Vita/Bio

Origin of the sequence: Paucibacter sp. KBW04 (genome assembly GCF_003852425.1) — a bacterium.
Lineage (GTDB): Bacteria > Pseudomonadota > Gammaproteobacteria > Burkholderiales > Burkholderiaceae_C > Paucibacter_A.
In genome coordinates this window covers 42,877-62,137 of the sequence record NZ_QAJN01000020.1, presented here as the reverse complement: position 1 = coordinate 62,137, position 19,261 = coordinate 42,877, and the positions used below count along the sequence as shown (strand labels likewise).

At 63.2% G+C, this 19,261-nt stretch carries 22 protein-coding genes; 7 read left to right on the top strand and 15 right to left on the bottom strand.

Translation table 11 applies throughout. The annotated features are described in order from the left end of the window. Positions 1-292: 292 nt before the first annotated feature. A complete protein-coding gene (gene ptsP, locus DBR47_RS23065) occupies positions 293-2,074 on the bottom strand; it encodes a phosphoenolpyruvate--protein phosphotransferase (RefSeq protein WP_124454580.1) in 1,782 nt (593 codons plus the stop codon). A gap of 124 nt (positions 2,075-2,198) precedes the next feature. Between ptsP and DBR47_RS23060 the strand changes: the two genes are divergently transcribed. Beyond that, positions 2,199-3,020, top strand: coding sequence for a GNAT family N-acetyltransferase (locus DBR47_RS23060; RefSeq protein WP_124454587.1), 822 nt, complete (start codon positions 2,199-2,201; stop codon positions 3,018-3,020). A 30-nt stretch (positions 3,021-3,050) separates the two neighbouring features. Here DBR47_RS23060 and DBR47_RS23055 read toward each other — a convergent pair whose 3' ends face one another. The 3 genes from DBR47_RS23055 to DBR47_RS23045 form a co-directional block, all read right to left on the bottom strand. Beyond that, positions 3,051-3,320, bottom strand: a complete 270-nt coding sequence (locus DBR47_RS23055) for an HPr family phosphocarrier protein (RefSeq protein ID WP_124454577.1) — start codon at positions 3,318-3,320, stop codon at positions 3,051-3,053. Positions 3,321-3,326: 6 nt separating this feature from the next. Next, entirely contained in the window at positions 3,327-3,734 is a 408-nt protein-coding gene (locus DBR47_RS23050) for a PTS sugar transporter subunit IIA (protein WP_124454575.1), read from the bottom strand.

My primary interests center around individuals with significant speech intelligibility problems associated with dysarthria, especially those with cerebral palsy. My research has three main themes: 1.) understanding variables that influence speech intelligibility, including factors related to the listener, the communicative context, and the speaker; 2.) augmentative and alternative communication (AAC) interventions to enhance communication effectiveness for individuals with reduced speech intelligibility; and 3.) longitudinal development of speech, language, and communication in young children with cerebral palsy. Two sets of studies are currently ongoing in my laboratory. The first focuses on speech intelligibility in adults and teens with cerebral palsy. Specifically, we are examining the impact of listeners? linguistic knowledge on the intelligibility of speech produced by individuals with dysarthria. In addition, we are also examining the influence of AAC strategies such as alphabet supplementation on dysarthric speech from both perceptual and production perspectives. Collectively, these studies will provide clinical information that validates AAC strategies that supplement speech by documenting improvements in intelligibility and explaining the underlying bases for those improvements. These studies will also provide theoretical information that furthers our understanding of the many variables associated with intelligibility. The second set of studies, currently in the beginning phases, focus on speech development in children with cerebral palsy. Very little is known about the course of speech development in children with cerebral palsy and about which children will or will not develop functional speaking abilities. Research in my laboratory is currently seeking to characterize the speech of children with cerebral palsy beginning between the ages of 24 and 48 months. These children will be followed longitudinally for a four year period to determine how speech changes with development. Data collected from these children will be used to try to identify variables that predict functional speech outcomes. Results of this research will have important intervention implications for children with cerebral palsy?if variables that predict the development of functional speech can be identified, then interventions can be tailored more specifically to the individual child (i.e. those children who do not appear to be on a path to developing functional speech can receive AAC interventions sooner, rather than the more typical ?wait and see if speech develops? approach). This research will also serve to advance a comprehensive theory of speech intelligibility that identifies specific variables that contribute to intelligibility in children with dysarthria and specifies how these variables change over time.